Boris Johnson knew this week's financial disasters would happen – and he also knew he'd never be affected by them

Pro-EU Johnson said in his column that a vote for Brexit could lead to 'economic shock'. Then he told the Treasury select committee in March this year that the EU would result in 'no economic shock' at all 

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The Independent Online

Staying in the EU would have been a “boon for the world,” according to one of the most prominent politicians to lead Britain out of the European Union.

If that jars slightly, that’s because it makes absolutely no sense whatsoever. But this is the state of politics in the UK post-Brexit: leading politicians spouting whatever opinion seemingly comes into their heads so long as it has a short-term benefit for their own popularity. And if that clashes with the long-term effects on our country? Well, the British public will just have to like it or lump it.

Until recently, former Mayor of London and current Foreign Secretary Boris Johnson penned a weekly column for The Telegraph.

In one particular column drafted in February this year, Johnson wrote that staying in the EU would be a “boon for the world,” that the free trade zone we’re now very likely to come out of is “a market on our doorstep, ready for further exploitation by British firms,” and that the EU membership fee seemed “rather small for all that access”.

He asked: “Why are we so determined to turn our backs on it?” But turn his back Johnson did, stubbornly, confidently and publicly.

The article has now been published by The Sunday Times for everyone to see, including those who were swayed by Johnson’s position of influence and his promises that a move to leave the EU would be to Britain’s advantage.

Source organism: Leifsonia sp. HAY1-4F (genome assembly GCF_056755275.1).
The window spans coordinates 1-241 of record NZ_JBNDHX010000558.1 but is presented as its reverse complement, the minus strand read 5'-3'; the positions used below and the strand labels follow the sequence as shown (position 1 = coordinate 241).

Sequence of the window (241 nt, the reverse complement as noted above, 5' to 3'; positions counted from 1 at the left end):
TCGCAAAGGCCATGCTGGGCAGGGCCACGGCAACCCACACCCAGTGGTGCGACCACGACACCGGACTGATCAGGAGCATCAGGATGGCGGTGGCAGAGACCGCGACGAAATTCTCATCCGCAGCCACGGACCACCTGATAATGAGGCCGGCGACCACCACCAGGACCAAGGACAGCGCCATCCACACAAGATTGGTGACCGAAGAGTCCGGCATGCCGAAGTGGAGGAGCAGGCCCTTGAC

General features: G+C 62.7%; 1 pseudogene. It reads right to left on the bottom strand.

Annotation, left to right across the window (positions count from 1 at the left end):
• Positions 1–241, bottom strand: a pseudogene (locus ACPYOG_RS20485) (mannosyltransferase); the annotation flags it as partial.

Johnson has defended his column on Sky News, displaying a very confused grasp of political satire for someone so familiar with Have I Got News For You as he described it as “semi-parodic”.

Boris Johnson explains why he wrote a newspaper column in favour of staying in the EU

He said the column was a way for him to make alternative cases as he wrestled with which side to take in the run-up to the referendum. But these weren’t scribbles he made in his diary in an effort to align his own personal conflicts; this was a piece of writing set to be published to an audience of thousands of confused voters.

Johnson said in the column that a vote for Brexit could lead to “economic shock”. And those predictions proved correct: the pound has plunged to record lows against dollar and the euro, and keeps falling.

However, “pro-Brexit Johnson” made a pretty good job of convincing us to the contrary. He told the Treasury select committee in March this year that the EU would result in “no economic shock” at all to Britain.

In his not-so-secret column, Johnson also predicted that Scotland would call for another independence referendum.  Scotland's First Minister Nicola Sturgeon has drawn up plans for exactly this if Britain leaves the single market.

He also warned of the “Putin factor,” and said, “We don’t want to do anything to encourage more shirtless swaggering from the Russian leader, not in the Middle East, not anywhere.”

Last week, Johnson encouraged campaigners to protest outside of the Russian embassy in London, following the country’s alleged actions during the ceasefire in Syria.

The pro-EU Johnson wrote in his column: "Shut your eyes. Hold your breath. Think of Britain. Think of the rest of the EU. Think of the future.

"Think of the desire of your children and your grandchildren to live and work in other European countries; to sell things there, to make friends and perhaps to find partners there.”

This is impressively heartfelt for someone who apparently didn’t believe the words he was writing.

No one knows the difference a pro-EU Johnson could have made. But this is a particularly strange instance of someone at best flip-flopping between ideas and rhetoric, and at worst disregarding the needs of his own country in order to further his career.

The wealthy and privileged Johnson will barely feel the plummeting pound, and no doubt the stress felt by small business owners across Britain hasn’t kept him awake at night, like it has so many others.

Johnson’s pro-EU argument will only fuel worries that we have landed in a “post-truth” era for politics. Or maybe it won’t – I’m only writing this to make the opposite case for what I actually believe in.